Years ago in the early '90's I had my first art museum solo exhibition in Grant Wood country at the Cedar Rapids Museum of Art in Iowa. As his hometown museum, CMRA has a huge collection of early Grant Wood paintings that all but hit me over the head. Ever since I've made a point of studying his work. Wood has a wonderful assortment of massively heavy volumes in his work. Notice the subtle modeling of his fields and hill sides in this oil. The amazing thing about him is the way he combines…

The Great Tree of Art

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Philip Koch, Inland, oil on canvas, 45 x 60", 2008

One of the lessons that came from my early teachers was seeing painting as a flat surface like a wall that you would then decorate by breaking it up into colored pieces. Even later as I came to focus more on building deep spaces and atmosphere, you can still feel in my work the brushstrokes as individuals who delight in doing their little dance up on the surface of the painting. Maybe one never completely outgrows one's early teachers. There's a side of me that's a crypto-modern artist.
In many ways it helps to envision the art world as a great tree with many branches. In the previous post, My Early Years As an Artist, I talked about my long route from a beginner in 1966 to my Master of Fine Arts program at Indiana University. Pretty much every artist I met along the way had a similar university oriented background. You could say we were all sitting together on the same big branch. I didn't know much about the re…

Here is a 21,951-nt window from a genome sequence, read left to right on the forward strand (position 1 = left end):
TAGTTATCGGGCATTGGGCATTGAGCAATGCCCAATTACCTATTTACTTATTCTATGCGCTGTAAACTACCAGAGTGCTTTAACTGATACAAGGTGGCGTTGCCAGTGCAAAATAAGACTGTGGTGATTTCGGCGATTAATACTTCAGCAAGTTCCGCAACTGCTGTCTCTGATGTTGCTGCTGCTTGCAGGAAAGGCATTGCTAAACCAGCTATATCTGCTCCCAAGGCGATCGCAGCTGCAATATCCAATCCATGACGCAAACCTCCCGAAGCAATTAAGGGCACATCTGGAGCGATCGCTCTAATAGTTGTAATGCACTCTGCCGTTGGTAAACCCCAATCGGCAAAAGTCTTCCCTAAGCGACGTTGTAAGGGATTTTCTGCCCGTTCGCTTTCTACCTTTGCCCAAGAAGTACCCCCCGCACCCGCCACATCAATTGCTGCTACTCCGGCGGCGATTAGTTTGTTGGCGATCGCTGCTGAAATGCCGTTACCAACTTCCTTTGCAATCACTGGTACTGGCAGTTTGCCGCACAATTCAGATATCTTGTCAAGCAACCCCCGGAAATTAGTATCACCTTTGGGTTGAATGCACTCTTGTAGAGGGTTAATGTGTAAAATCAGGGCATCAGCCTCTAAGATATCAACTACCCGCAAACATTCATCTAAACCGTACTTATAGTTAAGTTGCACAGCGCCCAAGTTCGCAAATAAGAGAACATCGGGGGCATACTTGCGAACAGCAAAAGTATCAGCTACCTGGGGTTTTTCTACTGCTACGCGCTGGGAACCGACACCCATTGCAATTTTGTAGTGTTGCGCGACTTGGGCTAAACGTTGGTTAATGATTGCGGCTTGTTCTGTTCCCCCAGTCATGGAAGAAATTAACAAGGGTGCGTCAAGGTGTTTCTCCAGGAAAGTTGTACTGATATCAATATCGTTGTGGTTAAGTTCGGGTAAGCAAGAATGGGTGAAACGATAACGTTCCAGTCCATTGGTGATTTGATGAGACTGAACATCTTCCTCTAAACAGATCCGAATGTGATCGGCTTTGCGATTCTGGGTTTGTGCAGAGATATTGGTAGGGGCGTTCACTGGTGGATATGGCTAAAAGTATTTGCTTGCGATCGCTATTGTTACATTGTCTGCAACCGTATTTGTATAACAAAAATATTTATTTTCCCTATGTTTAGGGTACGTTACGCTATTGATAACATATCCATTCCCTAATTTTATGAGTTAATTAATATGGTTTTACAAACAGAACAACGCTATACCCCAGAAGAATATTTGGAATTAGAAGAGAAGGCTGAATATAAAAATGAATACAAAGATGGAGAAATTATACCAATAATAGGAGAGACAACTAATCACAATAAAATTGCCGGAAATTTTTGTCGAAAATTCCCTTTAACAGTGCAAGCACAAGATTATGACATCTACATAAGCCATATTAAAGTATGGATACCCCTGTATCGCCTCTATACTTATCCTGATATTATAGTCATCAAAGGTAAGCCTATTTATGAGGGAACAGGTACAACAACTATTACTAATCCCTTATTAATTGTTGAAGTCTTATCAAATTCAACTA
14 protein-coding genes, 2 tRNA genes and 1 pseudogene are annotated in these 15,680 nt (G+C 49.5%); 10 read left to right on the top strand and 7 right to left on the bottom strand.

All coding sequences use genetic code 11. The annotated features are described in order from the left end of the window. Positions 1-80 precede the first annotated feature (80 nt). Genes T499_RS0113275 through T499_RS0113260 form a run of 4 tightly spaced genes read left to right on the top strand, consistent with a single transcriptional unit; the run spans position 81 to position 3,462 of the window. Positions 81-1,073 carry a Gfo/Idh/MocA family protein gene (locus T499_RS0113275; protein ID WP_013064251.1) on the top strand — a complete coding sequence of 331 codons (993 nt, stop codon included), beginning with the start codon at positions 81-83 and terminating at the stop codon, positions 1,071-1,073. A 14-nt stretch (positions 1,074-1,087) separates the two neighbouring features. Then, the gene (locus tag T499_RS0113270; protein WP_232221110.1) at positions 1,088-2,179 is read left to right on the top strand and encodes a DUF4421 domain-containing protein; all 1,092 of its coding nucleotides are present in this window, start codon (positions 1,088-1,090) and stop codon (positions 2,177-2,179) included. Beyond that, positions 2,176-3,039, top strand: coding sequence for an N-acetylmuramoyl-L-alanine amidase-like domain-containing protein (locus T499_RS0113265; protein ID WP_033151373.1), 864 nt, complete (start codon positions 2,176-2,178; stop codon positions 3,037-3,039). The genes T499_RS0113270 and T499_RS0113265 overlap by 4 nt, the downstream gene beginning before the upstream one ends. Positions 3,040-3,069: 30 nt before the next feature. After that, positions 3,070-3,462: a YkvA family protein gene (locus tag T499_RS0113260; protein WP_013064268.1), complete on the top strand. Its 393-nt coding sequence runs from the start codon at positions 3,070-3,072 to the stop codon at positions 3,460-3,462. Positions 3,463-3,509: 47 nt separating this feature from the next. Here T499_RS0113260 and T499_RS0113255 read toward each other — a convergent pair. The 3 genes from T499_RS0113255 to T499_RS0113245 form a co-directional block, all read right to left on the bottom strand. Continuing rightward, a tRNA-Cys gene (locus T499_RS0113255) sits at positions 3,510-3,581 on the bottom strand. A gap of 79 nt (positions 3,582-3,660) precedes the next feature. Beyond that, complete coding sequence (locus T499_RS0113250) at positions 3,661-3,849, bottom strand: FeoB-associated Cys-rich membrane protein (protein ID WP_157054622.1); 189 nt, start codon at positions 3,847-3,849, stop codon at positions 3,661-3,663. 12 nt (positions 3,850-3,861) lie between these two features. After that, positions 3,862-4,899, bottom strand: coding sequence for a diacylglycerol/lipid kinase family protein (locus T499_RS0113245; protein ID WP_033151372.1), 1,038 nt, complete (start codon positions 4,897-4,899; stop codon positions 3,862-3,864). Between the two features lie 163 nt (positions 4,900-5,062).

My Early Years as an Artist

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Frank Stella, Harran II, 1967

Here are two painters who were among the first artists I started looking at when I first studied painting in the 1960's at Oberlin College. The top image is by Frank Stella, a painter who was the darling of the moment when I first started paying attention to comtemporary art. He was one the favorites of my first teacher Christopher Muhlert. Since I greatly liked my first teacher, it was easy to be influenced by his enthusiasm. And Stella's work at that time was easy to like. It seemed to celebrate clear clean color and simple bold geometry. Usually done on a huge scale, it simply bowled you over. A lot of Stella's work employed masking tape and acrylic paint. Needing a place to start my own explorations in painting I figured that was as good a place as any to jump in the pool. So I grabbed a roll of tape and made some simple paintings of sharp edged rectangles of color. It's a quick way of working, and I made lots of them. I noticed so…